# Chapter 2 - Iowa State University

```CprE 381 Computer Organization and Assembly
Level Programming, Fall 2013
Chapter 2
Instructions: Language
of the Computer
Zhao Zhang
Iowa State University
Revised from original slides provided
by MKP
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
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MIPS procedure/function call convention
Leaf and non-leaf examples
Clearing array example
String copy example
Other issues:
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§2.8 Supporting Procedures in Computer Hardware
Review of Week 4
Chapter 2 — Instructions: Language of the Computer — 2
Announcements

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Exam 1 on Friday Oct. 4
Course review on Wednesday Oct. 2
HW4 is due on Sep. 27
HW5 will be due on Oct. 11
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Do HW5 as exercise before Exam 1
No HW and quizzes next week
Lab 2 demo is due this week and Lab 3
demo due next week
Lab 4 starts next week, due in one week
Chapter 1 — Computer Abstractions and Technology — 3
Exam 1


Open book, open notes, calculator are
allowed


Must be put in airplane mode
Coverage
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Chapter 1, Computer Abstraction and Technology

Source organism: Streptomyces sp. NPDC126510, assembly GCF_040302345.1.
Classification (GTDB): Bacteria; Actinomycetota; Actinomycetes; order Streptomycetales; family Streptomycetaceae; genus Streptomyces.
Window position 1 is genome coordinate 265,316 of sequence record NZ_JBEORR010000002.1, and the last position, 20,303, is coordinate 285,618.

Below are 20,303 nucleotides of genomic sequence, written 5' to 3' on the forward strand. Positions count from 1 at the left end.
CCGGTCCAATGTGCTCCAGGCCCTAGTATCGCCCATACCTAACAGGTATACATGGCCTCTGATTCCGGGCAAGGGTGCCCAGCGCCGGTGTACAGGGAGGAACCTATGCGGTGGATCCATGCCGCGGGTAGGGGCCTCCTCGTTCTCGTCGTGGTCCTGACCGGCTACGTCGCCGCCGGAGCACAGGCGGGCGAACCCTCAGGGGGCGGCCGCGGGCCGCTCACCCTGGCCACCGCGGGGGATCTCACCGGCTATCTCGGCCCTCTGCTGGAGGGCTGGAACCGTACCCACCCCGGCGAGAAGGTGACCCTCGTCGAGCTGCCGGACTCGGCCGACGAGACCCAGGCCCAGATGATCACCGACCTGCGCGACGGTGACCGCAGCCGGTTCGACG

Chapter 2, Instructions: Language of the
Computer
Some contents from Appendix B
MIPS floating-point instructions
Chapter 1 — Computer Abstractions and Technology — 4
Exam Question Types
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Short conceptual questions
Calculation: speedup, power saving, CPI, etc.
MIPS assembly programming
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Translate C statements to MIPS (arithmetic,
Translate C functions to MIPS (call convention)
Among others
Suggestions:
 Review slides and textbook
 Review homework and quizzes
Chapter 1 — Computer Abstractions and Technology — 5
Overview for Week 5
Overview for Week 5, Sep. 23 - 27
 Bubble sorting example
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It will be used in Mini-Projects
Floating point instructions
ARM and x86 instruction set overview
Chapter 1 — Computer Abstractions and Technology — 6
Classic Bubble Sorting
Bubble sort: Swap two adjacent elements
if they are out of order
 Pass the array n times, each time a largest
element will float to the top
 Look at the first pass of five elements
1st try: 5 3 8 2 7 => 3 5 8 2 7
2nd try: 3 5 8 2 7 => 3 5 8 2 7
3rd try: 3 5 8 2 7 => 3 5 2 8 7
4th try: 3 5 2 7 8 => 3 5 2 7 8

Chapter 1 — Computer Abstractions and Technology — 7
Classic Bubble Sorting
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Pass i only has to check for (n-i) swaps

In each pass, an element may float up until it
meets a larger element

The sorted sub-array increments by one
1st
2nd
3nd
4nd
pass:
pass:
pass:
pass:
5
3
3
2
3
5
2
3
8
2
5
5
2
7
7
7
7
8
8
8
=>
=>
=>
=>
3
3